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Professor sees bright future for cooperatives, industry

Texas


Dr. John Park

Agricultural cooperatives, though smaller in numbers, are providing more goods and services than ever before in Texas, and new ventures may occur in the future, according to a Texas AgriLife Extension Service expert.

"If you look at the amount of business those co-ops are doing, they are actually doing more business than they used to," said Dr. John Park, AgriLife Extension economist and a Roy B. Davis professor of agricultural cooperation at Texas A&M University. "Those cooperatives represent a large amount in terms of dollars of equity and a large economic contribution by these farmers through a cooperative business."

Park recently was named to the Davis endowed professorship and serves both AgriLife Extension and the agricultural economics department at Texas A&M in dual teaching outreach roles.

An agricultural cooperative is where farmers pool their resources in certain areas of activity. Conducting research on trends and advising agricultural cooperatives is one of Park's main responsibilities.

"One of the things we are doing now is trying to document the economic contributions of cooperatives through Texas, working through the Texas Agricultural Cooperative Council," he said. "They're very interested in seeing this done, their individual members are interested in seeing this done because it means more support and more dollars when talking to legislators."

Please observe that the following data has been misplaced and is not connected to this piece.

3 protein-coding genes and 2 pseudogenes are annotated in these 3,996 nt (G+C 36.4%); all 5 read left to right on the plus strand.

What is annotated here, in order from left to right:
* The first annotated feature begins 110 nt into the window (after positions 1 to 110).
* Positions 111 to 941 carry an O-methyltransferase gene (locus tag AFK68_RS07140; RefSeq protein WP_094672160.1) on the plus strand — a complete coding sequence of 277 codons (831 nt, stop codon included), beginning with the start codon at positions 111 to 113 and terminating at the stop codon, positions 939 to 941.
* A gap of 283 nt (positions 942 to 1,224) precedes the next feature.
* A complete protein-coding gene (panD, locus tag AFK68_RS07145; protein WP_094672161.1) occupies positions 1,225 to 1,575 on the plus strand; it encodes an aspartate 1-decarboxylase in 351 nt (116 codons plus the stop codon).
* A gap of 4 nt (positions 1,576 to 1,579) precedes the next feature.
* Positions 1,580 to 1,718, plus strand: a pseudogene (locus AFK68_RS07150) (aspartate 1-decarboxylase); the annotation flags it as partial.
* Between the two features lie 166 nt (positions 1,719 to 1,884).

Park's research and educational responsibilities as part of the endowed professorship extend beyond agricultural cooperatives. For example, he and others assisted the Texas citrus industry by exploring the market potential of a fresh-cut grapefruit retail product.

"Texas grapefruit happens to be a fantastic product," he said. "It's the best-tasting fruit and it's far undervalued. We've worked with the Texas citrus industry and Texas Citrus Mutual to evaluate new ways of capturing value from that product."

Park also deals with risk-management issues. He and other Extension specialists are working with a group of farmers in the coastal region to mitigate damage done by feral hogs to wheat, corn and sorghum crops.

Park teaches two courses: Agricultural Marketing 314 and Agricultural Cooperation 413. The agricultural cooperation course is part of the endowed professorship and is designed to shape future leaders who might become employed by a cooperative after graduation, he said.

His course instruction takes a different approach: Students are elected to board positions, with Park acting as the general manager. Class members receive "patronage dividends" in the form of grade points for specific projects completed.

Park said he couldn't be in a better position in serving both Texas agriculture and working with students at Texas A&M who will someday be industry leaders.

"I'm really thrilled to be a part of the cooperative environment here in Texas and with people who are truly concerned about not just their business, but their neighbors and communities," Park said. "To be part of this Roy B. Davis professorship is very exciting and a blessing for me."



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